Three-day transport workers strike suspended following pay talks with Translink

​The planned three days of strike action by transport workers this week has been suspended following talks between the trade unions and Translink bosses.
Translink buses in Foyle Street, Londonderry. Photo: George SweeneyTranslink buses in Foyle Street, Londonderry. Photo: George Sweeney
Translink buses in Foyle Street, Londonderry. Photo: George Sweeney

A 72-hour stoppage had been due to take place between midnight on Tuesday and midnight on Thursday.

​However, all three trade unions involved in the negotiations on Sunday have said the industrial action will not now take place as planned.

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In a statement, they said: “Following an improved pay offer by Translink the three public transport trade unions (Unite, GMB and SIPTU), will suspend the forthcoming strike action and will ballot their memberships on the new offer.

"Pay negotiations between the transport unions and Translink management were reconvened today (Sunday) following the rejection of an initial pay offer by management on Thursday."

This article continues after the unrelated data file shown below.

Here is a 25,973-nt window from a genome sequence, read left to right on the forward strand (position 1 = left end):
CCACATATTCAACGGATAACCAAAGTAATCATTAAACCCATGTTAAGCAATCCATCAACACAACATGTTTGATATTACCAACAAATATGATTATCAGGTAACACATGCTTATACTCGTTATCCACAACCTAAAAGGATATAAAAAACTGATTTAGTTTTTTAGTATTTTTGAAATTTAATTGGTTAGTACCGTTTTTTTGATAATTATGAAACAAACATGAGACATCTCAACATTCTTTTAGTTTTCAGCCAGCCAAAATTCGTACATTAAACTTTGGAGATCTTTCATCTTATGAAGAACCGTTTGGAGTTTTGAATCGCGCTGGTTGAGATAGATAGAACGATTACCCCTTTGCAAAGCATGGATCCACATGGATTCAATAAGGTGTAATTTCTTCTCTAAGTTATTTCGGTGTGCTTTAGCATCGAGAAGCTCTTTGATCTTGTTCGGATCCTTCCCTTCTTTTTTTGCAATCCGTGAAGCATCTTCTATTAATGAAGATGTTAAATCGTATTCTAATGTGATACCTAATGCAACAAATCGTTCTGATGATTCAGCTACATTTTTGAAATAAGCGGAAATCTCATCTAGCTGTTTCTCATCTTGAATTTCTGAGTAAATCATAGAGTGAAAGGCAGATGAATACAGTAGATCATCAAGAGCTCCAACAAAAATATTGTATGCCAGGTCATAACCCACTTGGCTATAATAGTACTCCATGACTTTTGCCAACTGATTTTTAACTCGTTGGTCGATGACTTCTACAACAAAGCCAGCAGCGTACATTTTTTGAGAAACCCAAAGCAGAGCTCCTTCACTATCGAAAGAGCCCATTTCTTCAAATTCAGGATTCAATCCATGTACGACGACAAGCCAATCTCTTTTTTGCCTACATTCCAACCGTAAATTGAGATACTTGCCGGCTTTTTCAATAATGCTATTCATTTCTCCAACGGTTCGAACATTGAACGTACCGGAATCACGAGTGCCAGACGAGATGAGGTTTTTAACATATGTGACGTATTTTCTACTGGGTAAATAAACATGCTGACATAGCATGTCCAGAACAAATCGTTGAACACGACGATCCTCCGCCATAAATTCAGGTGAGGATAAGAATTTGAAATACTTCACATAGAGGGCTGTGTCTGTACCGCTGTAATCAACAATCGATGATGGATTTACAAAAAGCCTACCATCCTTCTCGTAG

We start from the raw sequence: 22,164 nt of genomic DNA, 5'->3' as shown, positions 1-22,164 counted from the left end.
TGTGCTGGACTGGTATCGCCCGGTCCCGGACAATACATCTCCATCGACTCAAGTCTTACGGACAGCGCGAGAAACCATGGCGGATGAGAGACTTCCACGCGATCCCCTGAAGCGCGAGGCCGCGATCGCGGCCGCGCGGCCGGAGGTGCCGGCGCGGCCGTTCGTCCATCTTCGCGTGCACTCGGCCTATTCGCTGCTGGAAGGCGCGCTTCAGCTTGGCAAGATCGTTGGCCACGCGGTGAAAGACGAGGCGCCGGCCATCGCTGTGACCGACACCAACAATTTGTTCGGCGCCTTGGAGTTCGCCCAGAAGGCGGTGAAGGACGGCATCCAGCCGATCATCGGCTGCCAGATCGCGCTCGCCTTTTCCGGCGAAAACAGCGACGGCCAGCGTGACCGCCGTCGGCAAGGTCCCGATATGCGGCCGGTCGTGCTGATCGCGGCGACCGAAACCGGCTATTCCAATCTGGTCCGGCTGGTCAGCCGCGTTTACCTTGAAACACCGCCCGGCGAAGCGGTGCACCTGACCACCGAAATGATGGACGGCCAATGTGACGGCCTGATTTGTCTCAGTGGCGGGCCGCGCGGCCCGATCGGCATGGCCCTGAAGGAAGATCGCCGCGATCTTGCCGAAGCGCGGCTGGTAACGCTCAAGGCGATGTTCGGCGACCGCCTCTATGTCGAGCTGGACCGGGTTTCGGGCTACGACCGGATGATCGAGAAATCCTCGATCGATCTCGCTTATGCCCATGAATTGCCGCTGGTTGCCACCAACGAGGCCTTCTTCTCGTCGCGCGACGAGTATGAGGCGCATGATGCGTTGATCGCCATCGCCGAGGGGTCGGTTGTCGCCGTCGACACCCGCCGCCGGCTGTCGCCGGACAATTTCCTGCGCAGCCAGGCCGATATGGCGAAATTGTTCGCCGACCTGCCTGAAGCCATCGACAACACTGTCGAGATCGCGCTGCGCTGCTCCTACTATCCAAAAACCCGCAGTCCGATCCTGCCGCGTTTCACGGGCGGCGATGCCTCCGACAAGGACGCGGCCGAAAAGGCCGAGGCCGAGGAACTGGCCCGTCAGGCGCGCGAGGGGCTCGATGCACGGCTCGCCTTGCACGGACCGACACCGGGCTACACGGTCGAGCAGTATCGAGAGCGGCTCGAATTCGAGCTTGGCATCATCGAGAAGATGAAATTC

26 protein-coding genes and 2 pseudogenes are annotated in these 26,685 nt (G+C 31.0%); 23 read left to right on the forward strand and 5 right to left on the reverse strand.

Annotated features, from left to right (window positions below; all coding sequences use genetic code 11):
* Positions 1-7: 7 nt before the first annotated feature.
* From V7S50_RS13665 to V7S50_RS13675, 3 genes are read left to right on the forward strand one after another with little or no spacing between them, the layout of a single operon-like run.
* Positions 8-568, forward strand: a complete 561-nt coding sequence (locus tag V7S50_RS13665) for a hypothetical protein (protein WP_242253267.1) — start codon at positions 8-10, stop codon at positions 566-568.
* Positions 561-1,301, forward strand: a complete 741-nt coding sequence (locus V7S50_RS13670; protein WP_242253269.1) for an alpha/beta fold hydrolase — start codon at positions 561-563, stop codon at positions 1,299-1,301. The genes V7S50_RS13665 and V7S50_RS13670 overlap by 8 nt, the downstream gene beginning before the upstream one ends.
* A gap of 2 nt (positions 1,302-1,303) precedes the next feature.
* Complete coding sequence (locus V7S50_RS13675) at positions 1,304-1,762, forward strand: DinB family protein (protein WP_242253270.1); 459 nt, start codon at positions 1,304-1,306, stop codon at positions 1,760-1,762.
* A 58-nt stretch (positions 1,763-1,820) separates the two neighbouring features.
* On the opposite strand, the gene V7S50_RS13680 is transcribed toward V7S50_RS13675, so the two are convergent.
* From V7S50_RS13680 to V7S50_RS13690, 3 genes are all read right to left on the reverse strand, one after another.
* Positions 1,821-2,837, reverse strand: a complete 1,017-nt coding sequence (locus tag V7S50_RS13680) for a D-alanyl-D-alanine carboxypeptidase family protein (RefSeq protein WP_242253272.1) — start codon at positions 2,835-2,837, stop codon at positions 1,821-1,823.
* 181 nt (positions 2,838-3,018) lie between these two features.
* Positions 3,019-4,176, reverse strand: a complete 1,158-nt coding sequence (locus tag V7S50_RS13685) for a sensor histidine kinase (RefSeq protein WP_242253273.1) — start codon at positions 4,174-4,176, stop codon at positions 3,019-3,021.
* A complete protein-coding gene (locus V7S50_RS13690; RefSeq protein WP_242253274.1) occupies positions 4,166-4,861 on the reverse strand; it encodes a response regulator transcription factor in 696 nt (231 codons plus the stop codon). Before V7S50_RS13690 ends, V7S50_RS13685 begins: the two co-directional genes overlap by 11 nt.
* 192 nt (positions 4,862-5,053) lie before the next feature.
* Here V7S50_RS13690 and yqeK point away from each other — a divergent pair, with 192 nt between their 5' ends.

The statement goes on to say: “Following the receipt of an improved pay offer for all Translink employees workforce reps suspended the planned 72-hour strike action set for 00.01 on Tuesday.

"Workers in all three trade unions will now be balloted on the offer.”

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When union members were balloted in November and voted in favour of industrial action, Unite general secretary Sharon Graham laid the blame for the subsequent strike days with the Secretary of State for Northern Ireland.

“Chris Heaton-Harris has imposed a brutal budget settlement on the Department for Infrastructure which provides no funding for a pay increase for bus and rail workers,” she said.

"Translink workers have voted overwhelmingly for strike action – the Secretary of State must now intervene to properly fund public transport in order to avoid what will be a debilitating and disruption strike action on the public transport system”.

Last week, Stormont ministers agreed to release £688 million to make outstanding pay awards for public sector workers in Northern Ireland.

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Individual departments have each been given an allocation to negotiate with relevant trade unions on the pay rises that will be introduced this year.

However, unrest among unions demanding pay parity with the rest of the UK has continued.